Colorwashing the Kitchen
Continuing the obsession, or shall we call it fascination and be kind, with color. It would be a good idea to finish one of these projects before embarking on the next. (I am almost done with the liner for my second Fiddlehead mitten, so there is some progress toward completion there. Especially with The Amazing Race kicking off tonight...)
Anyway, today's post illustrates my experiments with colorwashing. The inspiration for colors is the notecard in the next photo, laying on top of Benjamin Moore's Color Samples brochure. I love these little jars of paint. For $3.99, you can try a gazillion colors. (Well, five at this count, and I do need to focus.)
I'm looking for a warm, yellow-orange on the walls, and from admiring Kristin Nicholas' blog and the tiny glimpses of her painted walls in her books and blog, am trying for a similar worn-in but glowy kind of color.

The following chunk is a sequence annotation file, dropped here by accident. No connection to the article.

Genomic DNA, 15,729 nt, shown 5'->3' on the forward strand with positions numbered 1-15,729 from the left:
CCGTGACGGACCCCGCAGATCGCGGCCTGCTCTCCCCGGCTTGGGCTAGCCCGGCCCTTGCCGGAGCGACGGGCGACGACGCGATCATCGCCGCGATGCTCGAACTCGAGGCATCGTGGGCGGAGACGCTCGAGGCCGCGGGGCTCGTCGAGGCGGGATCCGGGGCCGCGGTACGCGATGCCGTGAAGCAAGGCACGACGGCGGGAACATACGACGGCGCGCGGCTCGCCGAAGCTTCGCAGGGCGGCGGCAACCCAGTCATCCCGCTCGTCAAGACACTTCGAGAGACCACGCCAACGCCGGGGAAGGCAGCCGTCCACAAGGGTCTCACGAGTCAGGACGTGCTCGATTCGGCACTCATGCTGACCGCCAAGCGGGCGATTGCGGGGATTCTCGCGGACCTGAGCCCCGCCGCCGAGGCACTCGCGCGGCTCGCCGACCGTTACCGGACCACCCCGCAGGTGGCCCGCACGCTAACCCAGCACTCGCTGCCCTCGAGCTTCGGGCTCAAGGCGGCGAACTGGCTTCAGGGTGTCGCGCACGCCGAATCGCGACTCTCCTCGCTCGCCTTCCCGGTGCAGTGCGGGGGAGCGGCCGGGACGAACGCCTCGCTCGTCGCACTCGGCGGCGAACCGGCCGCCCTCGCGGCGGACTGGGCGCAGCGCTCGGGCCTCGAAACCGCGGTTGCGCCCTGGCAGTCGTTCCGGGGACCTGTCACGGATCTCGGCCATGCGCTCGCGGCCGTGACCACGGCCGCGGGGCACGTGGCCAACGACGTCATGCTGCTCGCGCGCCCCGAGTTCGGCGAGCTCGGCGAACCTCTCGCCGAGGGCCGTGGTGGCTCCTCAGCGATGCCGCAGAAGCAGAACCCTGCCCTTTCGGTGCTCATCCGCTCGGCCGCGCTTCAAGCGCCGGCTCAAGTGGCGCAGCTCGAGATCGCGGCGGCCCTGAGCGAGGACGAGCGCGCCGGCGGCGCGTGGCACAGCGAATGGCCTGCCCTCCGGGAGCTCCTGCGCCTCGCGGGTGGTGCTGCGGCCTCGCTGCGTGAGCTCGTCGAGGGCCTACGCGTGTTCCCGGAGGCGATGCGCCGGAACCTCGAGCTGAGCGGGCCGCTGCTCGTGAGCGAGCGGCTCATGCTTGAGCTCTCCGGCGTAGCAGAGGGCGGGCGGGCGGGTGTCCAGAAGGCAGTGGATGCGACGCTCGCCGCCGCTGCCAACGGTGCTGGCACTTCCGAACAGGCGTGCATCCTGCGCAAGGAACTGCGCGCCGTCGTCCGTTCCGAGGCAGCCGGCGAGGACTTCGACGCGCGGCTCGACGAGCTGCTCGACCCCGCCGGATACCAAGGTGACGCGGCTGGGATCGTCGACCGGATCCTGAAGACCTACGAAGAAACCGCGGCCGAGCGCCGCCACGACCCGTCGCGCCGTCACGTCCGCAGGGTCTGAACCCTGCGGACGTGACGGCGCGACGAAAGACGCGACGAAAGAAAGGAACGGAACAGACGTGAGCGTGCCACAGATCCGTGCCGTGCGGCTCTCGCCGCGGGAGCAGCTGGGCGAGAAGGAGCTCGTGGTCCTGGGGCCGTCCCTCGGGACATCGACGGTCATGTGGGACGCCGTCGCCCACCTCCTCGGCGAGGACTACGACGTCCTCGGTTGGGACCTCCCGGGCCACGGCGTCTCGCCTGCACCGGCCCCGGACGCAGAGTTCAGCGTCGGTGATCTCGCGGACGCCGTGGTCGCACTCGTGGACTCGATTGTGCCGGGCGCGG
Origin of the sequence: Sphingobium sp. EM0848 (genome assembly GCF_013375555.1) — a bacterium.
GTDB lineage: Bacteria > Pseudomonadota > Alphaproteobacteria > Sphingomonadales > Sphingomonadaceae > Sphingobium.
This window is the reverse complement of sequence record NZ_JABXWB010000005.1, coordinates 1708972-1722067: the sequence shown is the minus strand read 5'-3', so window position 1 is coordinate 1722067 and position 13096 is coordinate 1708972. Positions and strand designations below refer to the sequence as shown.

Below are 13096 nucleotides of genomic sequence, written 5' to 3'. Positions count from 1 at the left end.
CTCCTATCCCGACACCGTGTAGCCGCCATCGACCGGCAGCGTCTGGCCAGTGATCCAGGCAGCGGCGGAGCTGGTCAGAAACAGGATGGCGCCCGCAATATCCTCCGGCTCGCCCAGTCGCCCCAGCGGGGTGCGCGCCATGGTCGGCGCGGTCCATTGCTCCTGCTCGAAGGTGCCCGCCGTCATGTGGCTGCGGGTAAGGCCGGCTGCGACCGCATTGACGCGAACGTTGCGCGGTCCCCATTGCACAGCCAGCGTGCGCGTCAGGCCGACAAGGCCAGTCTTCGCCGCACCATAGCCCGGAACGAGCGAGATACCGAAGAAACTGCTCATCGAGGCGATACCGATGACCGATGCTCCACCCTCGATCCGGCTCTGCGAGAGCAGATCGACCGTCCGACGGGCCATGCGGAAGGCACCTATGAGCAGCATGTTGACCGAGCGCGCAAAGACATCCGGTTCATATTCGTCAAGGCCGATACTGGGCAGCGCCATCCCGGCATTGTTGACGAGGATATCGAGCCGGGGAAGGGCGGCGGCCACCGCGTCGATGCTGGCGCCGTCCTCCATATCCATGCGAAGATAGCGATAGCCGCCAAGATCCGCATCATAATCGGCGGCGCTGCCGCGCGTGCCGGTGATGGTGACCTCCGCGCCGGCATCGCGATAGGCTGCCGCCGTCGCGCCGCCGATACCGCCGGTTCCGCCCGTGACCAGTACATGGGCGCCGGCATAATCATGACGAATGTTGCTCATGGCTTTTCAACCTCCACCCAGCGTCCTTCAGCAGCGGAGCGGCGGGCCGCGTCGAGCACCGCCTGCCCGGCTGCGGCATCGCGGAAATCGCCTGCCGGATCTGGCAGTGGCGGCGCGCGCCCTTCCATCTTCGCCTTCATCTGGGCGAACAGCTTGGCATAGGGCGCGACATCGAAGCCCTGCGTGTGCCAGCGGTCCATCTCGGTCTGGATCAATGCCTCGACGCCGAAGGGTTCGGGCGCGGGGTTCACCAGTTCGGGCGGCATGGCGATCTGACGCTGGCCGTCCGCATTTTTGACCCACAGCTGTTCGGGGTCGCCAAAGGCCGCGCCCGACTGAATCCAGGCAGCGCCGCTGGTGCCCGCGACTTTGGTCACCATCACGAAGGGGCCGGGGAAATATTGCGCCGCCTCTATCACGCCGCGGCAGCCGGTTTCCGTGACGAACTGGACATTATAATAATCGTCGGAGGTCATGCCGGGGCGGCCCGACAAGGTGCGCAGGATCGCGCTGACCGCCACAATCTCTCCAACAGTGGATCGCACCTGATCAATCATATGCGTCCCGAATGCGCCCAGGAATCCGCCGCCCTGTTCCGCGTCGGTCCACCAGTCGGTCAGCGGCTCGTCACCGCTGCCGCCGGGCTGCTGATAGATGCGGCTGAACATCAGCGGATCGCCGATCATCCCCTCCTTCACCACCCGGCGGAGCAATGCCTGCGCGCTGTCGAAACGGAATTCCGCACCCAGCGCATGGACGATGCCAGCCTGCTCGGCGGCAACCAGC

So far, the main candidates are Benjamin Moore Semolina (the upper swatch in the next photo) with Sweet Butter ( the second swatch.) This is the wall behind the refrigerator, where my experiments have been sequestered while the rest of the room gets a coat of paint on ceiling and soffits. I have until next weekend to figure this out.
Last, we have my first effort. I mixed a concoction of three parts glaze, one part water, and one part paint in each color. I brushed on long, diagonal strips of each, then worked the colors together with a plain solution of just the glaze. Color, yes, close to what I'm looking for. Technique, sadly wanting. Lots of brush strokes and unevenness in the flow of the colors. My neighbor asked if I was going to paint a green vine on it, and I thought, no Olive Garden in my kitchen.
Tomorrow, my plan is to prime and then do a base coat of the Sweet Butter or Yellow Lotus (Ben.Moore's dead ringer for my favorite yellow, Ralph Lauren Homestead Yellow), then use cheesecloth to work with the colors to try to get more of an effect of softly-edged, subtle shifts in tone.